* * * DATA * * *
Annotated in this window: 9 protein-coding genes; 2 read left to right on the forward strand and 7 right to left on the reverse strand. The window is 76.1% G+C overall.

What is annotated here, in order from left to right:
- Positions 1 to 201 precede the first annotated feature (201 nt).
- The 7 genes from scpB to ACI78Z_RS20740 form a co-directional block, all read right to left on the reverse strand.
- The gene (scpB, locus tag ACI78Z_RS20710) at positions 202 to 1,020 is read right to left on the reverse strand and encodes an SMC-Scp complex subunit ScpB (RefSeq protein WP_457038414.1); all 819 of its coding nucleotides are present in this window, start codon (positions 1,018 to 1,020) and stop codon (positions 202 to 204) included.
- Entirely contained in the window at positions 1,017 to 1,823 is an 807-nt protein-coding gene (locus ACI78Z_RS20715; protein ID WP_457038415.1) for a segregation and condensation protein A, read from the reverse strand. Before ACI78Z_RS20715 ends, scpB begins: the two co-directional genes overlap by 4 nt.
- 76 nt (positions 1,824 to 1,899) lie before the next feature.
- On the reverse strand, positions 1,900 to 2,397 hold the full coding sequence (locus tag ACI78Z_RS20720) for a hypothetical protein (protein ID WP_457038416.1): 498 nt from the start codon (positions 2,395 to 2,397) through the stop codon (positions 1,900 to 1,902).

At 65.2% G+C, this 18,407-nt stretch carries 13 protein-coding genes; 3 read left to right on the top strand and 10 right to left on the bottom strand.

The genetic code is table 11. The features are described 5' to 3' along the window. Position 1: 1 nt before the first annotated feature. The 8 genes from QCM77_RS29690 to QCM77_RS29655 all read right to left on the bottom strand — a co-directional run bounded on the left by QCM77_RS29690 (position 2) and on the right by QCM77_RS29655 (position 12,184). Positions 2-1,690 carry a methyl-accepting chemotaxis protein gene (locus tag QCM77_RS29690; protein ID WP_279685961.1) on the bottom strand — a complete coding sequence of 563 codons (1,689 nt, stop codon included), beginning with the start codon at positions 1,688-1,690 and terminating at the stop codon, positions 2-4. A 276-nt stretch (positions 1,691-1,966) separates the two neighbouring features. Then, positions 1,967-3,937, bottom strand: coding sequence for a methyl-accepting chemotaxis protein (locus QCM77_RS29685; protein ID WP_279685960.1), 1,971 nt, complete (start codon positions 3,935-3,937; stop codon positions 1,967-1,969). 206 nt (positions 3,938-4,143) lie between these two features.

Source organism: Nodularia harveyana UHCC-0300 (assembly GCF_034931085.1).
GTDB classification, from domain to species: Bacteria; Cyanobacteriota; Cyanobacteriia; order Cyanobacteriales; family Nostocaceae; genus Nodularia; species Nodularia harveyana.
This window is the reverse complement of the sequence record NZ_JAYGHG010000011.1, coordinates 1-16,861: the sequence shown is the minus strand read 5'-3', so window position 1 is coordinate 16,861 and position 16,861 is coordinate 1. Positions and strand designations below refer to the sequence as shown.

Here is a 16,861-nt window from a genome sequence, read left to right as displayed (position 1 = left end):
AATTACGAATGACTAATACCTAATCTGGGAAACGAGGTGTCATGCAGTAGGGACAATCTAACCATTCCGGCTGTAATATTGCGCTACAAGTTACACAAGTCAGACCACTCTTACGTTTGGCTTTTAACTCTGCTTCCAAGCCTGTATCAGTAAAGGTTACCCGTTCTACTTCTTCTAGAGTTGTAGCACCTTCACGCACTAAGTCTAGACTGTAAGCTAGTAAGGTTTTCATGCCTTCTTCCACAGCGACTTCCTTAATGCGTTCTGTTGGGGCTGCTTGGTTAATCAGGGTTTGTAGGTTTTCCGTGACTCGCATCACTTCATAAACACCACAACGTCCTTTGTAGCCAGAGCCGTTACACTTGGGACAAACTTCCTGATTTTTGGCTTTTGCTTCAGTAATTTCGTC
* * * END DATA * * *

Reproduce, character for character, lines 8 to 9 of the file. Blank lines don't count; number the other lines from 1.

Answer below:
- On the reverse strand, positions 1,900 to 2,397 hold the full coding sequence (locus tag ACI78Z_RS20720) for a hypothetical protein (protein ID WP_457038416.1): 498 nt from the start codon (positions 2,395 to 2,397) through the stop codon (positions 1,900 to 1,902).

At 65.2% G+C, this 18,407-nt stretch carries 13 protein-coding genes; 3 read left to right on the top strand and 10 right to left on the bottom strand.